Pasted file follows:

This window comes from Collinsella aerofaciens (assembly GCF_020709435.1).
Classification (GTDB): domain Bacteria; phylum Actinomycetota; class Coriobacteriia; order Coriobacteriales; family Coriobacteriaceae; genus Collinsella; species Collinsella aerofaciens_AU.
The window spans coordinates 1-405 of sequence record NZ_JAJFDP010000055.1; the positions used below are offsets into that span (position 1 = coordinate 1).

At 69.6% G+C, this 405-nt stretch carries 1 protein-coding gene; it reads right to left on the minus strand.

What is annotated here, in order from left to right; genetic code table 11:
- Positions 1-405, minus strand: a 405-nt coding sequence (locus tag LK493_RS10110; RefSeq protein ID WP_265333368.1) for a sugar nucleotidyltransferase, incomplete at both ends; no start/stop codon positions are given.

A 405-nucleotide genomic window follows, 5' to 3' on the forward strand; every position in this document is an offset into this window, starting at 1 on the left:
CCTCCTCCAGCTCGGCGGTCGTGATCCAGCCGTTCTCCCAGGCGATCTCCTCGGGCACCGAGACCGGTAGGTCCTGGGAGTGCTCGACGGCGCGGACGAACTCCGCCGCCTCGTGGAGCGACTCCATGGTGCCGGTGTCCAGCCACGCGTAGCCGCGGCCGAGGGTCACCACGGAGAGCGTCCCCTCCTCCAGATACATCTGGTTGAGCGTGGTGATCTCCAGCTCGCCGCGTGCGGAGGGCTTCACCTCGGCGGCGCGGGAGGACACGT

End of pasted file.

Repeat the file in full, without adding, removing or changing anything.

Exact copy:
This window comes from Collinsella aerofaciens (assembly GCF_020709435.1).
Classification (GTDB): domain Bacteria; phylum Actinomycetota; class Coriobacteriia; order Coriobacteriales; family Coriobacteriaceae; genus Collinsella; species Collinsella aerofaciens_AU.
The window spans coordinates 1-405 of sequence record NZ_JAJFDP010000055.1; the positions used below are offsets into that span (position 1 = coordinate 1).

At 69.6% G+C, this 405-nt stretch carries 1 protein-coding gene; it reads right to left on the minus strand.

What is annotated here, in order from left to right; genetic code table 11:
- Positions 1-405, minus strand: a 405-nt coding sequence (locus tag LK493_RS10110; RefSeq protein ID WP_265333368.1) for a sugar nucleotidyltransferase, incomplete at both ends; no start/stop codon positions are given.

A 405-nucleotide genomic window follows, 5' to 3' on the forward strand; every position in this document is an offset into this window, starting at 1 on the left:
CCTCCTCCAGCTCGGCGGTCGTGATCCAGCCGTTCTCCCAGGCGATCTCCTCGGGCACCGAGACCGGTAGGTCCTGGGAGTGCTCGACGGCGCGGACGAACTCCGCCGCCTCGTGGAGCGACTCCATGGTGCCGGTGTCCAGCCACGCGTAGCCGCGGCCGAGGGTCACCACGGAGAGCGTCCCCTCCTCCAGATACATCTGGTTGAGCGTGGTGATCTCCAGCTCGCCGCGTGCGGAGGGCTTCACCTCGGCGGCGCGGGAGGACACGT